Beer, European, Sport Bars
Address: Taganskaya ul., 21
Tel: +7 495 210-1210
Open from 12:00 until 24:00, Fri until 02:00.
When I was asked to do a review for Kolbasoff, mostly I heard one thing: "beer" in the form of a question. I said "Oh, yes!" Then I went online to find out more about what I would be having to eat that night, which was, as the restaurant's name not-so-subtly implies, sausages. Now - I am an omnivore at heart, and I eat meat, but to tell you the truth, the whole idea of sausages, especially of what potentially goes into them, sort of scares me a little. But then, at the bottom of the restaurant's website, I was met with a challenge I could not refuse. Kolbasoff claims that their sausages are "real manly food" and that in the future men are going to start craving more and more sausages. They hasten to add, however, that women may also eat sausages as long as there's beer to be had. Man's food, you say? Food for men? Well, I'll just see about that!
Kolbasoff has two main halls. We were seated in the larger hall, which features a large bar near the entrance and segues into several sections of booths and other tables by the window. The lights were dimmed (drinking beer in brightly lighted places is never a good idea) and the far wall features a collection of various beer bottles and mugs from around the world. The design looks new and spotless, which made me a little suspicious - I'm more accustomed to much darker, dustier and not-so-spotless watering holes. But Kolbasoff is no mere watering hole! It is a restaurant, with food even! And so we set about checking out the menu. I was presented with the English version of the menu, while Mr. Polly requested the Russian original.
Upon opening the English menu, I saw that I was invited to order the "firm supper" and try "any firm sausage our restaurant." Firm sausage you say? Of course this meant firmenny, or the restaurant's own trademark delicacies, but it's always nice to see that there's plenty of firm sausage on the menu. I was bombarded with options and had no idea at all what to order! Should I try the "crust small triangle" or the "fried in crackers pork ears" for a hot appetizer? Or might I be better off with "the fried cheese tubules from the test"? Should I choose the "creamy cream soup" or the "wild mushrooms with creamy"? The choices were endless and baffling, so I cheated and looked at the Russian menu.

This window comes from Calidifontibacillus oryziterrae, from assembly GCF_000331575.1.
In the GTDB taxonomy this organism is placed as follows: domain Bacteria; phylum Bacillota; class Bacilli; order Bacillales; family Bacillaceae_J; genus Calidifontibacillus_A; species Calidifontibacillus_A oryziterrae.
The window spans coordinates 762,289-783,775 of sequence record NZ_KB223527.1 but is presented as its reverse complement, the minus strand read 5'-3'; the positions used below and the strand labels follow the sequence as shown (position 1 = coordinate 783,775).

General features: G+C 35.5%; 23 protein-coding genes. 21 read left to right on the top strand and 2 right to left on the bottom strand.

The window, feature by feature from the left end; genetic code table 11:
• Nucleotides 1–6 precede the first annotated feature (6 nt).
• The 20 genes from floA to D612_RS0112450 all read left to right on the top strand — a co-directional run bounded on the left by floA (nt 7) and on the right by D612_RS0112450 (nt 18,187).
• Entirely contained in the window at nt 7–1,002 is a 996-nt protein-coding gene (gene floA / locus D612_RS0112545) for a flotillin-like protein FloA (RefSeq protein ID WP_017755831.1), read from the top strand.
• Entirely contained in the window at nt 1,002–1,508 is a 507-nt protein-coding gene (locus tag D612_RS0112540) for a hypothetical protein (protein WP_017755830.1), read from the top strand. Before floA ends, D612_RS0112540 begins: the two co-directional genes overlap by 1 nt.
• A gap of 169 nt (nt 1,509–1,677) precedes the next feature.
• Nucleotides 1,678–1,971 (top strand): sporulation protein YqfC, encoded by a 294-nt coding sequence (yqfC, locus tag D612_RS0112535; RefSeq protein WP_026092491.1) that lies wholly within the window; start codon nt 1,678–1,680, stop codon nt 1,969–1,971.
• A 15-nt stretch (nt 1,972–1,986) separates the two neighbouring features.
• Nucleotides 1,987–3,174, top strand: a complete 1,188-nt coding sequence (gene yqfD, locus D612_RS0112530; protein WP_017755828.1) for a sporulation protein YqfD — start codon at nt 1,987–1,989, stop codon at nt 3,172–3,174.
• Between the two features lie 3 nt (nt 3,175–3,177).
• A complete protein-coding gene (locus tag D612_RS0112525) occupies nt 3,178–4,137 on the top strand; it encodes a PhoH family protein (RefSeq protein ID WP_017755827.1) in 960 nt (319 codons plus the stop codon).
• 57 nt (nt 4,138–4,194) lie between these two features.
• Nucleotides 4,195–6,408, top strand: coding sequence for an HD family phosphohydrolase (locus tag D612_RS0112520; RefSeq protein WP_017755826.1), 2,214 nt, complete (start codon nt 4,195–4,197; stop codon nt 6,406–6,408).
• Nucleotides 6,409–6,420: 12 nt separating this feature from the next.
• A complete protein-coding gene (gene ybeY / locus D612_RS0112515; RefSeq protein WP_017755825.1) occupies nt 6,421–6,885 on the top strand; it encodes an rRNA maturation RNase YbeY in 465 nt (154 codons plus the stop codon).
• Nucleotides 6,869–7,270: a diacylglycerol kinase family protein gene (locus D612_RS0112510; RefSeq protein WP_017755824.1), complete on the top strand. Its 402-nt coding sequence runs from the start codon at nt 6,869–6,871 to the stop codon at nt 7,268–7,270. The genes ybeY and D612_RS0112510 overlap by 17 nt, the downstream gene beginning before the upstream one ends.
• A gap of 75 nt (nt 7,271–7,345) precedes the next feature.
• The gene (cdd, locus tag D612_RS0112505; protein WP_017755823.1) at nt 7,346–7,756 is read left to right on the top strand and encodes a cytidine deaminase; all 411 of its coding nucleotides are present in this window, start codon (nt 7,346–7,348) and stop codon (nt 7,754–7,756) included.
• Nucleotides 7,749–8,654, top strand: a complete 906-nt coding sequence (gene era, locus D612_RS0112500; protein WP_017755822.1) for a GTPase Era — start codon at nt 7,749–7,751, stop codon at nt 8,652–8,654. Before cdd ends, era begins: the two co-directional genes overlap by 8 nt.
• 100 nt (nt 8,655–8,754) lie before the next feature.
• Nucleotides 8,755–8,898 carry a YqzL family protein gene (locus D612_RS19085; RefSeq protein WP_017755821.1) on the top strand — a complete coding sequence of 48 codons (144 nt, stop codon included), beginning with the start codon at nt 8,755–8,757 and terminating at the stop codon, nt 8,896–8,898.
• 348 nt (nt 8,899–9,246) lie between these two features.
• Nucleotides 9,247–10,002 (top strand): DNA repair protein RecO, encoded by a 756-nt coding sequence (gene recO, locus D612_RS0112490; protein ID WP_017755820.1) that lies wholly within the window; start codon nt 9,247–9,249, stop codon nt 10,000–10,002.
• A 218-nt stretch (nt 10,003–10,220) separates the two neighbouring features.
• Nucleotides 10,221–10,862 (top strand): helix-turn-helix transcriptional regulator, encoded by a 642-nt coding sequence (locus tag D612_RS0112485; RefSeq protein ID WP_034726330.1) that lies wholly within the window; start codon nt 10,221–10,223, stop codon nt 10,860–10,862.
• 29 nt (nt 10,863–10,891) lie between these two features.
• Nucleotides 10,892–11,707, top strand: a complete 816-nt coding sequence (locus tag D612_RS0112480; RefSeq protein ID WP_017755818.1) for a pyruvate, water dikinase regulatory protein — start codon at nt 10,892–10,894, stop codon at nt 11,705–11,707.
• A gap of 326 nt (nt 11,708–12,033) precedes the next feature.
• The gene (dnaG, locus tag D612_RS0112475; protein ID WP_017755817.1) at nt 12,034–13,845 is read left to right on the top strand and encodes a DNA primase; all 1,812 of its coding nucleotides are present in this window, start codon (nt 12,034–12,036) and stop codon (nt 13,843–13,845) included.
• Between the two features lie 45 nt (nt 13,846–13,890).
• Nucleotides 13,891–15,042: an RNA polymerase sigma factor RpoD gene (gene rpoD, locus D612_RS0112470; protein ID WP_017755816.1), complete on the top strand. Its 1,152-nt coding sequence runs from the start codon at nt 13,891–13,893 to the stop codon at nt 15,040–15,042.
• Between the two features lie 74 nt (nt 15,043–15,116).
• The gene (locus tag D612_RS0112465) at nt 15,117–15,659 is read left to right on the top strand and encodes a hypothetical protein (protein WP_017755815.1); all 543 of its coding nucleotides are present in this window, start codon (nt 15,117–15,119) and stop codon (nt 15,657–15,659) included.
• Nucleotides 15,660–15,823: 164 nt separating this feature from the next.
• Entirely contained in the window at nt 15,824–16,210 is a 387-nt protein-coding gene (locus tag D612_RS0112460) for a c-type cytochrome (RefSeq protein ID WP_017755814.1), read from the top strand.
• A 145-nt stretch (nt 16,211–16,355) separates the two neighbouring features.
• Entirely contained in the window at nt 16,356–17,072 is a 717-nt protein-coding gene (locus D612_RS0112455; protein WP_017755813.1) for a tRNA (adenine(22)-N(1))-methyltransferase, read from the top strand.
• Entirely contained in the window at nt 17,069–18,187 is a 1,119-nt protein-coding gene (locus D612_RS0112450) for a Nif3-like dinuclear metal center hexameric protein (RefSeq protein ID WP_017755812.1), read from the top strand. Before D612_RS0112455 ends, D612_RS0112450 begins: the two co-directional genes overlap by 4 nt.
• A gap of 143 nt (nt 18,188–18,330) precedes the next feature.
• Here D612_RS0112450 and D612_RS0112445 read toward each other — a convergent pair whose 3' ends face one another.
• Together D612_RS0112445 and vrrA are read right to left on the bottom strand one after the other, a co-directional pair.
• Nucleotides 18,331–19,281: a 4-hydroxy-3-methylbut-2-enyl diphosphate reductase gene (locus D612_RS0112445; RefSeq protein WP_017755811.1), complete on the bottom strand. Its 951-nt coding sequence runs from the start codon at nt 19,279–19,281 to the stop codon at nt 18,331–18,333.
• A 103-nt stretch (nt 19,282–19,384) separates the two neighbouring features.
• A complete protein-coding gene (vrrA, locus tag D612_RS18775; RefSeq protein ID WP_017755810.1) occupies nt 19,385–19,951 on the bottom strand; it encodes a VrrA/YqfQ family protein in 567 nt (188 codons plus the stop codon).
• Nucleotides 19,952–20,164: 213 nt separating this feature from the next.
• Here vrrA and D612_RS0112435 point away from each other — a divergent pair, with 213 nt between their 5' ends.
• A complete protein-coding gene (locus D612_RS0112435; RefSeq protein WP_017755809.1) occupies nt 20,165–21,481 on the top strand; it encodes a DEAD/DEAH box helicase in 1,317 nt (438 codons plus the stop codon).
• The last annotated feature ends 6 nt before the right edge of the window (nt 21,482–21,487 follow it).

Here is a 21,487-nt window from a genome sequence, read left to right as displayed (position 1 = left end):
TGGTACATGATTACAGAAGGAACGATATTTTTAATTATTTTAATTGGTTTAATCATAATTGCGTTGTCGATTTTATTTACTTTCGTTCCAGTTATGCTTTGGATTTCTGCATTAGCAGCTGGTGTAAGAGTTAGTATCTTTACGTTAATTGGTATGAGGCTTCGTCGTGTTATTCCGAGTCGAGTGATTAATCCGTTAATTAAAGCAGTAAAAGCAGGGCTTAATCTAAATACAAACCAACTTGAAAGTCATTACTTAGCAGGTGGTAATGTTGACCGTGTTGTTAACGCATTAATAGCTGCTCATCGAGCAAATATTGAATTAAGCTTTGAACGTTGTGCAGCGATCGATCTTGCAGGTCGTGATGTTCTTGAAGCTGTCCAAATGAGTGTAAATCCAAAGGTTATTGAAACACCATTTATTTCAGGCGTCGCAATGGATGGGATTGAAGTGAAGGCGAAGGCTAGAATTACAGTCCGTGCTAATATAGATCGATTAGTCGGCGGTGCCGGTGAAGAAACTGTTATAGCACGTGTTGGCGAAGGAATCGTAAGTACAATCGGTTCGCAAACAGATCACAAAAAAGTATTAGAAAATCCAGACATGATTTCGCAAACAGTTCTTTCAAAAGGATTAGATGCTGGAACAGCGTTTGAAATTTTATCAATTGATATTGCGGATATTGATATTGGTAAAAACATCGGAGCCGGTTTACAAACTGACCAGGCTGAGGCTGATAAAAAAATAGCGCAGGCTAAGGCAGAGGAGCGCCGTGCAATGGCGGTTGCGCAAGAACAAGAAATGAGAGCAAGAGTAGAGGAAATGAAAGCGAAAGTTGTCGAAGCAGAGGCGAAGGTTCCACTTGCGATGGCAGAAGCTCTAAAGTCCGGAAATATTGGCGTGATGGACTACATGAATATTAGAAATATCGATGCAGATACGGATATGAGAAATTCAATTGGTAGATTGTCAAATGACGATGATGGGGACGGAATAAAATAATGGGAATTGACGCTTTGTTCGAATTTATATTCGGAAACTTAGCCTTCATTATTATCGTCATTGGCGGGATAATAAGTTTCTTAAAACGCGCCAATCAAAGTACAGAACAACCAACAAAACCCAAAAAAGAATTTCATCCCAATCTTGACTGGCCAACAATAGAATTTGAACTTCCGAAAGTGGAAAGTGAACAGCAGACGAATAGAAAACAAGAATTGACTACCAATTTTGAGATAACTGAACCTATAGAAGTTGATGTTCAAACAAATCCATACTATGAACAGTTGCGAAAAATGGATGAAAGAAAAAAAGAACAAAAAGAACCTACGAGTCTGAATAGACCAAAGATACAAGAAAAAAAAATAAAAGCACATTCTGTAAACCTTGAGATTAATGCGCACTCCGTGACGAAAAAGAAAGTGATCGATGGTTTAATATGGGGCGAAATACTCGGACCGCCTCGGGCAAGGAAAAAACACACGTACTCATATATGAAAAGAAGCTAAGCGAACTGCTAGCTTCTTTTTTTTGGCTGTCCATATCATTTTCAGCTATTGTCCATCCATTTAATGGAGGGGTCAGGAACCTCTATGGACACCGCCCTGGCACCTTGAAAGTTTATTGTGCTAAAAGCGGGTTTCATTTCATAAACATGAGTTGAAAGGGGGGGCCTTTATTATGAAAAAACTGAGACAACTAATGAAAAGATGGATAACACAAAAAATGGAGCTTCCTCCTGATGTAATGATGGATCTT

We decided to try the Kolbasoff salad, which is made of - you guessed it - sausages! And potatoes, pickles, beans, onions and radishes. We also ordered the meat carpaccio, which somehow appeared on our table as the salmon carpaccio, and the "beer shrimp" allegedly prepared in a "spicy mash." For entrees, we decided to try some nice firm sausage, namely Kolbasoff sausage platters #1 and #2. Number one is made with herbs and spices, while number was described as hot and spicy. It was my job to try the spicy dish since we all know that Russians can't really handle (or judge) true spicy hotitude.
We were served our first two beer selections (Paulaner Oktoberfest and Spaten Oktoberfest) with the carpaccio, shrimp and Kolbasoff salad all at once. As we somehow got salmon instead of meat (I guess myasnoye can sort of sound like lososevoye), I gave it to Mr. Polly since I don't dig fish too much. I did try it though. It was pretty salmony, and if you're into salmon you'd probably like it. Mr. Polly immediately began ripping the bug-eyed heads from several beer shrimp while I examined the Kolbasoff salad. All I could think of was "there is a bunch of sausage on this plate in the guise of a salad, and after that, they're going to give me "more sausage!"I wasn't sure I could eat all that sausage. I began to doubt myself. But then I remembered -men should not be able to have a food that is all their own! I must prove that women can also eat sausage! So I sucked it up and tried the salad.